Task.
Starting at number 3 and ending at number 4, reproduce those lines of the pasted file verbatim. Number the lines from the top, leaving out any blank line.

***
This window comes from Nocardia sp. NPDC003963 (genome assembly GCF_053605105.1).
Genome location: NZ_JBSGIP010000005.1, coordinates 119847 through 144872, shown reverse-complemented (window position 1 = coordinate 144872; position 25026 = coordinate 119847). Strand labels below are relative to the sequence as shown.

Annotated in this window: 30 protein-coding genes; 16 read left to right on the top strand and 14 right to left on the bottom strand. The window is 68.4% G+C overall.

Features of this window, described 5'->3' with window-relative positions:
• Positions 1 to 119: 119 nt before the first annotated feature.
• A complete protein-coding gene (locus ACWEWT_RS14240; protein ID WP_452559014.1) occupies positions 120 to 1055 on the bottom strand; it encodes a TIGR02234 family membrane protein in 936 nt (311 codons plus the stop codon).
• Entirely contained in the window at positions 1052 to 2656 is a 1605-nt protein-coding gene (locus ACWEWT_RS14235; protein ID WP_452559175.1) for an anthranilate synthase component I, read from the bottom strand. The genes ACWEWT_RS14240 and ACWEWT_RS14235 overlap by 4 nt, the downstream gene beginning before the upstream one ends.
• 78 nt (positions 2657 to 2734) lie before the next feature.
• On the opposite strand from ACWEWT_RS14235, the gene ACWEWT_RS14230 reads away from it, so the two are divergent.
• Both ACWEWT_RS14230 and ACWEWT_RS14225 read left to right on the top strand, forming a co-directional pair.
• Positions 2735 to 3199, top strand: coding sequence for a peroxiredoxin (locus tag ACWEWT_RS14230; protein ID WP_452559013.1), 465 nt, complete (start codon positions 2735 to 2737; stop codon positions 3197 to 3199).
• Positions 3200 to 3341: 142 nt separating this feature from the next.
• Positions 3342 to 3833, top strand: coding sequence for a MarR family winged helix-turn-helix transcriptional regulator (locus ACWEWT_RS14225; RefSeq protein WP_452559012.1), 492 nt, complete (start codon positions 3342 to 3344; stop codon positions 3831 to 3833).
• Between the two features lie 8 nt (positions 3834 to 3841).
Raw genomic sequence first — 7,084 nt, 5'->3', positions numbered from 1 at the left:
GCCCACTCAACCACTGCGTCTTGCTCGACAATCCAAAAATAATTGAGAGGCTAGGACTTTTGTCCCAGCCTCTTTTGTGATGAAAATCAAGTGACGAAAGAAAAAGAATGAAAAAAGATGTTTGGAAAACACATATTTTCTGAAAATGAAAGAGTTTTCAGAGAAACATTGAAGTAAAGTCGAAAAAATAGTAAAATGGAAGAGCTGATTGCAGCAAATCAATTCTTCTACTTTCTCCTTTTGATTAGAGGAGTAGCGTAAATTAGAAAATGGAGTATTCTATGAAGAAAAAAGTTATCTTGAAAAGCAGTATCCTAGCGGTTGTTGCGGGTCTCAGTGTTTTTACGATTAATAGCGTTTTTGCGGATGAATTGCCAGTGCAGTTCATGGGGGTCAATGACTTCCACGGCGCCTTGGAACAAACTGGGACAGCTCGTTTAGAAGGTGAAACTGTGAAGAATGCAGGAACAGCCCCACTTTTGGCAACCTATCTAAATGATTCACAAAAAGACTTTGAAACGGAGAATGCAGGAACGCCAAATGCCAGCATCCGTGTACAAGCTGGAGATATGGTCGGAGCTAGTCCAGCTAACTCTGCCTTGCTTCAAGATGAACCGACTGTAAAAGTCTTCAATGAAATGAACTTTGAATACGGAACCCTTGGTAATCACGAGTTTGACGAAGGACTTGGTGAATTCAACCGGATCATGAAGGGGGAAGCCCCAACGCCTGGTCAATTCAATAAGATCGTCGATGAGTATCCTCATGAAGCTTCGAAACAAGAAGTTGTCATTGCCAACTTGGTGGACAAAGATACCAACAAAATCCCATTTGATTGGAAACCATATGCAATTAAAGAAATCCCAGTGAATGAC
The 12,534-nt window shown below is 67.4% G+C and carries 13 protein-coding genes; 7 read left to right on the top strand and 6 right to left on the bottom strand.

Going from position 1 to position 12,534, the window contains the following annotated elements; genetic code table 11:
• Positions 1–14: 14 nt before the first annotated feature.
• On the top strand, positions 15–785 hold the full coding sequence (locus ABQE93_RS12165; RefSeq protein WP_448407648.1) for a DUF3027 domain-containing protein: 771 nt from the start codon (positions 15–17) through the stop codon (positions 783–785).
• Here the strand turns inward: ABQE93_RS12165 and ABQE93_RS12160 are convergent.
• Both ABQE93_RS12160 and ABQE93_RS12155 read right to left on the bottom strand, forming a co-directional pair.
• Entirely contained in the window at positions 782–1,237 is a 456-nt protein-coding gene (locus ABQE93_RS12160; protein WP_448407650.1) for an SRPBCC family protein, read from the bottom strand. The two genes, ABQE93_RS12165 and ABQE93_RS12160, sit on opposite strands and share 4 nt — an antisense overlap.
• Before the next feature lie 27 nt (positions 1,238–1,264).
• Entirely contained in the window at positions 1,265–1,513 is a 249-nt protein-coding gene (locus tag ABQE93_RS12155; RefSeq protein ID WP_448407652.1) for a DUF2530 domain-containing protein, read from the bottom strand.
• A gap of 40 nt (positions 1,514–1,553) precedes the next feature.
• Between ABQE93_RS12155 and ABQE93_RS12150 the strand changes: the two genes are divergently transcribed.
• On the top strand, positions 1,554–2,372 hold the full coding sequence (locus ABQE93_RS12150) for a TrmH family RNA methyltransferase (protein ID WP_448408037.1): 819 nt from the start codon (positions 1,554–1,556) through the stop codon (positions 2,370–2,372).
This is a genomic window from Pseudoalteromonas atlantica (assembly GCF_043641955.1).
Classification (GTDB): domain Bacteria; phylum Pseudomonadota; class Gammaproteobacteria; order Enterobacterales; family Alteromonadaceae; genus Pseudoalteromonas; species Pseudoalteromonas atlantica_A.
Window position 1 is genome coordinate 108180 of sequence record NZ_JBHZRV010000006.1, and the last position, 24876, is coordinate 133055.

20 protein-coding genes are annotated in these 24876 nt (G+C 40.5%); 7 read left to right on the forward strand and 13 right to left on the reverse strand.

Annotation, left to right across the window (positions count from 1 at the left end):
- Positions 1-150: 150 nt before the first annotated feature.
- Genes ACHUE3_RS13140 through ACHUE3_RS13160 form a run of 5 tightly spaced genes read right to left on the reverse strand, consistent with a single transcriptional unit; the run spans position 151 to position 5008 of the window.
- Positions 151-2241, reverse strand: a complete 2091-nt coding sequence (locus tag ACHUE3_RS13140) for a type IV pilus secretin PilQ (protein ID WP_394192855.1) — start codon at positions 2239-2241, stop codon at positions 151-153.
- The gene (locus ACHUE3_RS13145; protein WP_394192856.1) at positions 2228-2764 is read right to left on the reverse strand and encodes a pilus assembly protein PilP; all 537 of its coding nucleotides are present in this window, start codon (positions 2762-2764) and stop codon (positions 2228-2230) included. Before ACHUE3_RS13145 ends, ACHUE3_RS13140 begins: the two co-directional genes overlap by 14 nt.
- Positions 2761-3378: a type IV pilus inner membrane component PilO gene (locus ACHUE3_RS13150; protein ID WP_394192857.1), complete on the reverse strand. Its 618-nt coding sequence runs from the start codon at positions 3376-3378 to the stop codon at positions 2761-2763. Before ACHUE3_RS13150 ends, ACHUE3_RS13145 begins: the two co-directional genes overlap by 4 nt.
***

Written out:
Annotated in this window: 30 protein-coding genes; 16 read left to right on the top strand and 14 right to left on the bottom strand. The window is 68.4% G+C overall.

Features of this window, described 5'->3' with window-relative positions: